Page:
In Memoriam: Blanche D. Coll
Ed Berkowitz, March 2004
From the In Memoriam column of the March 2004 Perspectives
Blanche D. Coll died on the eastern shore of Maryland on March 8, 2003, at the age of 86. Coll, who received both her graduate and undergraduate degrees from Johns Hopkins, was a pioneer in the field of policy history. Over the course of a long career with the federal government, she worked for the U.S. Maritime Commission, the Army Corps of Engineers, and the Department of Health, Education, and Welfare. A graceful stylist, a talented researcher, and devoted to the craft of history, she wrote, with collaborators, histories of the U.S. Maritime Commission’s shipbuilding program in World War II and of the contributions of the Corps of Engineers to the war effort. Turning her attention to social welfare policy, she contributed an article on the Baltimore Society for the Prevention of Pauperism that was published in the AHR in October 1955. She also wrote a frequently cited and widely distributed history of public welfare, Perspectives on Public Welfare, which appeared in 1969. Upon retiring from the government in 1979, she set out to work on a history of the modern public assistance program, winning plaudits for her book, Safety Net: Welfare and Social Security, 1929–1979, published by Rutgers University Press in 1995.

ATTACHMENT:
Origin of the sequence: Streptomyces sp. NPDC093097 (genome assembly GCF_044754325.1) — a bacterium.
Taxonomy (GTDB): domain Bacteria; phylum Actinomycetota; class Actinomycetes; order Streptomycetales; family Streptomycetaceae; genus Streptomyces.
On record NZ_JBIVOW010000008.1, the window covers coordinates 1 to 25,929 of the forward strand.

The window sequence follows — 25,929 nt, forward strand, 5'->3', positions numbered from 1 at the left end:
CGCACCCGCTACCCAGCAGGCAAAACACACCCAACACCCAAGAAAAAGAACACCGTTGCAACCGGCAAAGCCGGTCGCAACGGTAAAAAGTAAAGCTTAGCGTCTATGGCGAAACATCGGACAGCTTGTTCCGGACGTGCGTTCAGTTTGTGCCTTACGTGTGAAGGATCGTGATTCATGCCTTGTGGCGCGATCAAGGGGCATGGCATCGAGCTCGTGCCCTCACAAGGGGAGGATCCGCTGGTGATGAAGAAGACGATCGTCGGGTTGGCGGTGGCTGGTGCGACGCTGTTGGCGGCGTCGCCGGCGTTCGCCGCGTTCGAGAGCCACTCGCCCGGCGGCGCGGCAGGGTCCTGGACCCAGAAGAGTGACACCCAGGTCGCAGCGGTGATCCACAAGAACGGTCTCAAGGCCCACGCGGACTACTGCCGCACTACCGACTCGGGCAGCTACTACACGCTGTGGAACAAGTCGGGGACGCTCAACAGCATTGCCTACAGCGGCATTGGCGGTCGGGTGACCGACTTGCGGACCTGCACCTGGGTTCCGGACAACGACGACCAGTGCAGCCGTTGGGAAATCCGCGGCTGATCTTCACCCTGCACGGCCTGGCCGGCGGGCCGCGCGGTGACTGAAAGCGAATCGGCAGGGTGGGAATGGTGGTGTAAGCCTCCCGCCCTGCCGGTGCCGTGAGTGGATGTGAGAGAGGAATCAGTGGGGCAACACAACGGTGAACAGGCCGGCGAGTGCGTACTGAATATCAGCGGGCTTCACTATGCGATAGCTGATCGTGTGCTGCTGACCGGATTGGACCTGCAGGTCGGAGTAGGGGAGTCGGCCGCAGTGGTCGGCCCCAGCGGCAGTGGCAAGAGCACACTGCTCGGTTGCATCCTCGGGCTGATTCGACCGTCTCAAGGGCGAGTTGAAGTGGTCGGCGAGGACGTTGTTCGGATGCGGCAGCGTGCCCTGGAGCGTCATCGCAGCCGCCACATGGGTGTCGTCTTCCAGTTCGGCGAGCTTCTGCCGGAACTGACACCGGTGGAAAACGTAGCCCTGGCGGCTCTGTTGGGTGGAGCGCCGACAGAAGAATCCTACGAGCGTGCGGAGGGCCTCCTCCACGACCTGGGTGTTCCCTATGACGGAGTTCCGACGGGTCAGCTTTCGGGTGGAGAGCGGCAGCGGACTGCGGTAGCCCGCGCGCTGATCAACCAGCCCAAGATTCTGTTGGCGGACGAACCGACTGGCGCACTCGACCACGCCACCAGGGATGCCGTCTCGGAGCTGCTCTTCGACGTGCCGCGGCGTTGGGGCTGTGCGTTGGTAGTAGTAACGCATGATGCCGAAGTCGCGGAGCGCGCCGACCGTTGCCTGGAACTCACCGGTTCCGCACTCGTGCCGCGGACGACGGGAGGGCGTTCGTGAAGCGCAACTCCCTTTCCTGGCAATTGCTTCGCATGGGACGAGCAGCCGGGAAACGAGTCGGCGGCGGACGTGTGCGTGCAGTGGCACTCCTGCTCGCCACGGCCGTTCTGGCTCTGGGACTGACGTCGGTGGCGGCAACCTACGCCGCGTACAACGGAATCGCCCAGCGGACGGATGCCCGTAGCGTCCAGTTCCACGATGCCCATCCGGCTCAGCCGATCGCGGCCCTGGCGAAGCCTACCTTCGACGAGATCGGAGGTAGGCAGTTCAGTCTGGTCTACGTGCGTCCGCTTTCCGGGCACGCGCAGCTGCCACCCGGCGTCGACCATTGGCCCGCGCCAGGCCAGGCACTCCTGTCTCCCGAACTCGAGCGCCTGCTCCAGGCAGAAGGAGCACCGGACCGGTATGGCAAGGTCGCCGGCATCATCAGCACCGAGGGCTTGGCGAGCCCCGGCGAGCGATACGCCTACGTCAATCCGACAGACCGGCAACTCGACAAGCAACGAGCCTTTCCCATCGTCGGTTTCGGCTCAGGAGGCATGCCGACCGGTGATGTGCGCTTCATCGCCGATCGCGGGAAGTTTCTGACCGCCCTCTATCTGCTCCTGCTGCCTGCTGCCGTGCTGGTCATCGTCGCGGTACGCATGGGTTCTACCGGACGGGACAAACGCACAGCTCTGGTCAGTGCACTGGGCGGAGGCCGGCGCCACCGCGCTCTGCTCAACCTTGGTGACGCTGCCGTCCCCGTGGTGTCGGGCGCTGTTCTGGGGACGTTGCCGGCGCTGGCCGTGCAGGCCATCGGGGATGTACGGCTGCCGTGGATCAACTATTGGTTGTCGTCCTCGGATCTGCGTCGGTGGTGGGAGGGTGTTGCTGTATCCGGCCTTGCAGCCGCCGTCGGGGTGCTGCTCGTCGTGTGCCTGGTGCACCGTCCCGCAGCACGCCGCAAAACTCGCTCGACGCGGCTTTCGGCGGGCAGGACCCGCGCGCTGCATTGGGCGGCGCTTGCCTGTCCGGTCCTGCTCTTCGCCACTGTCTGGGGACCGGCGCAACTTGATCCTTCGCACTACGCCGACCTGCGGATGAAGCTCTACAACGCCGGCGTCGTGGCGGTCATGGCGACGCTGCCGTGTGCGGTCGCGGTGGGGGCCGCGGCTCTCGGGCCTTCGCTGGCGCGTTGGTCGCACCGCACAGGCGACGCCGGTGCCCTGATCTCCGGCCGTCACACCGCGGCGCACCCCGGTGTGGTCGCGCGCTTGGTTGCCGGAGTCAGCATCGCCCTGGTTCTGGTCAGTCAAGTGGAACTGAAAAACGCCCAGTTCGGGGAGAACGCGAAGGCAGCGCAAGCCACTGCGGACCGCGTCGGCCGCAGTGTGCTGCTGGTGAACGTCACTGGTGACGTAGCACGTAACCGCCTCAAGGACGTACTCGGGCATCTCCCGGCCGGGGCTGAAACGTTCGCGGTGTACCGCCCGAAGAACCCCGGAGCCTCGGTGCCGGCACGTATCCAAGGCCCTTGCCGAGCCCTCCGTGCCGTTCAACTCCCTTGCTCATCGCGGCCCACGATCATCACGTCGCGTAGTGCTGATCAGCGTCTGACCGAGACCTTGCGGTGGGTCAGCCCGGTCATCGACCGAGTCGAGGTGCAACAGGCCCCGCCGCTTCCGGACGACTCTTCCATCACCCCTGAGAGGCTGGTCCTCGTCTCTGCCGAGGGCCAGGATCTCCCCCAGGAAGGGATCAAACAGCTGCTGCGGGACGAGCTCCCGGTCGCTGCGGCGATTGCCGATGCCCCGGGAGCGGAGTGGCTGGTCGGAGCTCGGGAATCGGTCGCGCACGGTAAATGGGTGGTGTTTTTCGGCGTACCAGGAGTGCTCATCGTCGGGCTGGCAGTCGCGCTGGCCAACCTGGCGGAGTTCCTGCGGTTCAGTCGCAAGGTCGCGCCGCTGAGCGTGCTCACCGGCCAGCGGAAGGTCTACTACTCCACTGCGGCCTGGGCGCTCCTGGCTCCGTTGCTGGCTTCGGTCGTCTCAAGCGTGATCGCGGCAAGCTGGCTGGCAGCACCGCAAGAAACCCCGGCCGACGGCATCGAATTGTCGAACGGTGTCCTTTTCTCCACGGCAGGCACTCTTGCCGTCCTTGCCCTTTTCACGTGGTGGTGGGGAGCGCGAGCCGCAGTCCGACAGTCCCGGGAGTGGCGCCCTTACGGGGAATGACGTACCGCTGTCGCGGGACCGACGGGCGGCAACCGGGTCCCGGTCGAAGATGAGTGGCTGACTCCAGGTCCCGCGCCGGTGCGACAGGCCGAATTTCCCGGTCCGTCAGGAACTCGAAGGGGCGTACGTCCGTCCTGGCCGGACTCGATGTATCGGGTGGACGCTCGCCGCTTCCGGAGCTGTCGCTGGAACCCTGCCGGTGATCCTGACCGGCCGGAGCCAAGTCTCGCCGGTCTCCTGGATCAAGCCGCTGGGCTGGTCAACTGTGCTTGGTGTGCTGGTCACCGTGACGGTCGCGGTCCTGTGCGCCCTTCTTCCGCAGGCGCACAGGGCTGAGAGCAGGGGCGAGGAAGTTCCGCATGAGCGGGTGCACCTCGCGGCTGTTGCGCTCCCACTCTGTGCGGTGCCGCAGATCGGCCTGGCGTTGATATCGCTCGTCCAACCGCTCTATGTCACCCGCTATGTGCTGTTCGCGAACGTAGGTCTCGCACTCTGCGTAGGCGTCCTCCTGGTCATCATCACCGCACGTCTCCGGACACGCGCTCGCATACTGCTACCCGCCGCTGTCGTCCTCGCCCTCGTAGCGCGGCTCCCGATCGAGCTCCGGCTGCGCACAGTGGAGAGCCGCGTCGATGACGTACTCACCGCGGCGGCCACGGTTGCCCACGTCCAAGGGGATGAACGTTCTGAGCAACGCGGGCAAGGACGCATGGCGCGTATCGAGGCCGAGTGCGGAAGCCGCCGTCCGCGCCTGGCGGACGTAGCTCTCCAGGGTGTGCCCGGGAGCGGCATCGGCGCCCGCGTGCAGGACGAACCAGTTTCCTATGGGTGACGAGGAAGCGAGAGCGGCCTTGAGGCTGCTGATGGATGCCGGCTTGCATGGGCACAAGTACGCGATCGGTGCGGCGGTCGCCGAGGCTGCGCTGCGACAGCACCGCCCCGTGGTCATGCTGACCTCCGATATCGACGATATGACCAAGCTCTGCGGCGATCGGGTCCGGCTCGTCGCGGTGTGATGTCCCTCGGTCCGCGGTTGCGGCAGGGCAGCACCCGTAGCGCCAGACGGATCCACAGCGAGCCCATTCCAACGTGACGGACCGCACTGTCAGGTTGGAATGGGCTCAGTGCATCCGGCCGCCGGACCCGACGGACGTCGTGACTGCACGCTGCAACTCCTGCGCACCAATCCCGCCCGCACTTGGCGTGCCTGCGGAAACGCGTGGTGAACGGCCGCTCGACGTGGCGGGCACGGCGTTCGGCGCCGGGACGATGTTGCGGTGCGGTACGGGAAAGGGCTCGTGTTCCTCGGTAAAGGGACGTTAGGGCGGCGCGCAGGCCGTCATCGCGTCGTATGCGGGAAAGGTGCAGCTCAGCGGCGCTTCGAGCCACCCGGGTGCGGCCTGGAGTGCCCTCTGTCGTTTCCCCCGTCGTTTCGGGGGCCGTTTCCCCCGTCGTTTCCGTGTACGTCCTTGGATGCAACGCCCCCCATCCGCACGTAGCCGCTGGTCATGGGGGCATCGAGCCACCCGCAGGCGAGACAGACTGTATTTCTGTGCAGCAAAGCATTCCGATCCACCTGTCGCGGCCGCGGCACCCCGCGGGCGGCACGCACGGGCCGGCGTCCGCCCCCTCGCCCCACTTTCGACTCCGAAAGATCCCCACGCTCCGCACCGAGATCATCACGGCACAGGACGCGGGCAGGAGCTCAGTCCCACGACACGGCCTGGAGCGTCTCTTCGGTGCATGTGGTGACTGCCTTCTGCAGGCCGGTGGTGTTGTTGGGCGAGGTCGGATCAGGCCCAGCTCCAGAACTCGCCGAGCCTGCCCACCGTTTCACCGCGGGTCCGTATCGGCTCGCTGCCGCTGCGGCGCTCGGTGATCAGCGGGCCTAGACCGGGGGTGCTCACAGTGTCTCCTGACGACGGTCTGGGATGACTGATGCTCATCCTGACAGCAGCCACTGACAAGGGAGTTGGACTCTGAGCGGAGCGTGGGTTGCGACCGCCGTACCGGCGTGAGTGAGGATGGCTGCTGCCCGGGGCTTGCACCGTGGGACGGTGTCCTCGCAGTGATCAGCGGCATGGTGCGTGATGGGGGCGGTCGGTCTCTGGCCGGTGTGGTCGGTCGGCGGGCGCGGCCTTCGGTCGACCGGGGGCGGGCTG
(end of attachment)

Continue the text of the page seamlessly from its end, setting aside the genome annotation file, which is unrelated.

George Washington University